EM: I came in later in the piece for most of the tracks. At the time, I was playing bass in the band and was listening to In Rainbows at least once a day. I kind of took what Vic had written and came up with some ideas for polyrhythms and polychords to go along with them. When we were in the recording studio, I had the chance to come up with drum and keys parts that followed those ideas. I think studio time was incredibly helpful to get to the point we got to… so many opportunities to add layers upon layers!

Basically, conception was all down to Vic, I just put in some flourishes.

HAPPY: Eden On The Park has such an intimacy and rawness to it. How important is honesty to you in your songwriting?

VIC: I think it’s the core of it. Honesty gives a song its potency and, in that sense, it makes it timeless for the performer. Whenever I write something that’s forced, even if it’s a ‘good’ song, I just don’t want to play it after a while. I’m also really anxious about how the music we play is presented. The audience can tell when you’re not feeling a song, because they’re not feeling it either, and that’s when you lose that connection.

HAPPY: There’s such a beautiful sonic layout on the record. What’s a catalyst for you guys when choosing a stylistic direction?

VIC: I’m not really sure, hey. I think we try to build our dynamics and tonality around the feelings we’re trying to convey with each song. In a sense, the songs would just sort of inform themselves once we started writing or recording them.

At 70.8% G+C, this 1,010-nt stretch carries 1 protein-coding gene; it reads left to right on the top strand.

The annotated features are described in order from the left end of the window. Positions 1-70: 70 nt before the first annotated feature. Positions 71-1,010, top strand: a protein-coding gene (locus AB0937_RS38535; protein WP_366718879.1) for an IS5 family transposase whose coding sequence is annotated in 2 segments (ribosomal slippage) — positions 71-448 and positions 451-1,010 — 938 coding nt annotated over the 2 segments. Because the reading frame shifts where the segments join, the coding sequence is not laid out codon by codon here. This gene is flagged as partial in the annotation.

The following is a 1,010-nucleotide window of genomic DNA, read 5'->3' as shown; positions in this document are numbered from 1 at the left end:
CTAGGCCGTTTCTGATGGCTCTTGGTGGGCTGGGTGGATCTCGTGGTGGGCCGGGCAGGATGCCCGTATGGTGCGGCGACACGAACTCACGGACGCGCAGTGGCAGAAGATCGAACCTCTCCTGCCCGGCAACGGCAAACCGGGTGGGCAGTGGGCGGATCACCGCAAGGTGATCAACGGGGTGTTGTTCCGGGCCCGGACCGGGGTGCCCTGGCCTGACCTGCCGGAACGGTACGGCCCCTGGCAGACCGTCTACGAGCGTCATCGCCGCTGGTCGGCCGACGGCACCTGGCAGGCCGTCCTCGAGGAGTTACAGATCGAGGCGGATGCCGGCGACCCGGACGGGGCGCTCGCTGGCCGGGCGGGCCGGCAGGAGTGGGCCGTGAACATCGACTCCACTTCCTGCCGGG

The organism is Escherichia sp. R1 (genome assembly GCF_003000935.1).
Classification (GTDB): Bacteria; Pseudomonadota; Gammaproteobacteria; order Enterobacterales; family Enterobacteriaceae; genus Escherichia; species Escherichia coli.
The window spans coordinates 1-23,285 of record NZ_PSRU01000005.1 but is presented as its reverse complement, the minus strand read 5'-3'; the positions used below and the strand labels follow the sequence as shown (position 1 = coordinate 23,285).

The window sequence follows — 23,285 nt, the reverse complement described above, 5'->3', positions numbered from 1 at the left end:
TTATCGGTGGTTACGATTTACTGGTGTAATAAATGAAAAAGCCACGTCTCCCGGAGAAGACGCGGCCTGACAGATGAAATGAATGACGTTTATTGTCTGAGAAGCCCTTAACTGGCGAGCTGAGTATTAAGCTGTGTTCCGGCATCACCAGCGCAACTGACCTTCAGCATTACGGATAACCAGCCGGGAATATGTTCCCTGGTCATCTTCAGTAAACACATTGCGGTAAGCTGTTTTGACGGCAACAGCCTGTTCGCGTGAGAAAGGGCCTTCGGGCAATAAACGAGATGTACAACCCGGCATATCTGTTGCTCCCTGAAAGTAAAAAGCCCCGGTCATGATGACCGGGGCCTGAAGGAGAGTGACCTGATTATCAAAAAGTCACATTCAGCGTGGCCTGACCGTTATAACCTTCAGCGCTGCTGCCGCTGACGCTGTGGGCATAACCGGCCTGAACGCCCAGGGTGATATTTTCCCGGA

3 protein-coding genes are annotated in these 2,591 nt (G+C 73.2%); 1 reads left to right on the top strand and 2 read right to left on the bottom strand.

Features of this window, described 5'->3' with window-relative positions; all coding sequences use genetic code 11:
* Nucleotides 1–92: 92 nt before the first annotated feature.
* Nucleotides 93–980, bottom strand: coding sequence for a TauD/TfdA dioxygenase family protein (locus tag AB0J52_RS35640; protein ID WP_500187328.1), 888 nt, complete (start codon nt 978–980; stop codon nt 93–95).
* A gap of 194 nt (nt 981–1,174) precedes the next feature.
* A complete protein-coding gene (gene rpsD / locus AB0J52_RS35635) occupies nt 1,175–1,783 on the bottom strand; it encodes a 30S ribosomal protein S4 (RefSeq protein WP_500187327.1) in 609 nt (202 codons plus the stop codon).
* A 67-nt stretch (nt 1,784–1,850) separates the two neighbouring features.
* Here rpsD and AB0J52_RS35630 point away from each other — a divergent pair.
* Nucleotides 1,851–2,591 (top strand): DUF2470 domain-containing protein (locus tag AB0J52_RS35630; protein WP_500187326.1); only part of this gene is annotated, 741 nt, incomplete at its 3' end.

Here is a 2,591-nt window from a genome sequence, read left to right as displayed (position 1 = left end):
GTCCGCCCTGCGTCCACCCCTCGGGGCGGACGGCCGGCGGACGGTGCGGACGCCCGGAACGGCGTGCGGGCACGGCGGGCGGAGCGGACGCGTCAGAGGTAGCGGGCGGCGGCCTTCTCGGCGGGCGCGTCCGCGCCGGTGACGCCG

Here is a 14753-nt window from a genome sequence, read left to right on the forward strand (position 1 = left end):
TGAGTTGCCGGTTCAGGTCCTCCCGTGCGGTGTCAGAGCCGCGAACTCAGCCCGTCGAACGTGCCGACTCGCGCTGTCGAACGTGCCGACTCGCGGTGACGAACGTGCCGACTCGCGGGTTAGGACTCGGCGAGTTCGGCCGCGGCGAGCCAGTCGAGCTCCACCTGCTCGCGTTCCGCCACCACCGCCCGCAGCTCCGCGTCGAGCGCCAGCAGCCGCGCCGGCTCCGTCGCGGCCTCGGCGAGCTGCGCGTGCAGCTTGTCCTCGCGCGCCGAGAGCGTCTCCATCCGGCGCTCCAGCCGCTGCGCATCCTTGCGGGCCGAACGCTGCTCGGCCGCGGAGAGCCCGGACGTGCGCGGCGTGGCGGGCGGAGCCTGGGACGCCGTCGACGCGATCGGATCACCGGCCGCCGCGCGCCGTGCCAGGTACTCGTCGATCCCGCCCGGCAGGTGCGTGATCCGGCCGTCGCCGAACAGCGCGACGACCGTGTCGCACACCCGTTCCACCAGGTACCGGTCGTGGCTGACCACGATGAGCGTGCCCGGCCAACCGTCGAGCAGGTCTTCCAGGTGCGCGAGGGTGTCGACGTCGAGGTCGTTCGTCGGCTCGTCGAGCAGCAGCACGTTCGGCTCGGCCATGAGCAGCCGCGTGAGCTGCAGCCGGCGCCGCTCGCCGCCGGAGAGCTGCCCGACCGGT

EM: I think the fact that both of us are so into so many different (sometimes seemingly contradictory) styles equally meant that whatever we were listening to on the day, we jammed had a huge influence on how the songs’ styles came through. There is never really a ‘plan’ for how a song will sound when we noodle with it.

HAPPY: Eden On The Park really drew me back to Radiohead’s Kid A in the way that you guys have just unleashed this weather of sonic. Were there any particular influences who inspired what we hear?

VIC: Oh heaps, I think I could write an essay on who inspired what on the record. But the big ones would definitely be Radiohead, My Bloody Valentine, Slowdive, Neutral Milk Hotel, and Jeff Buckley. I think those artists influenced the broader sounds, especially Radiohead when it came to layering and arrangement. Album identity was really important to us too, so we’d taken a lot of influence from really succinct albums like In Utero and Stories From The City, Stories From The Sea that had particular ‘colours’ you’d associate with them.

HAPPY: The album’s been in the cooker for a while now. Could you break down what the process of writing Eden On The Park was like?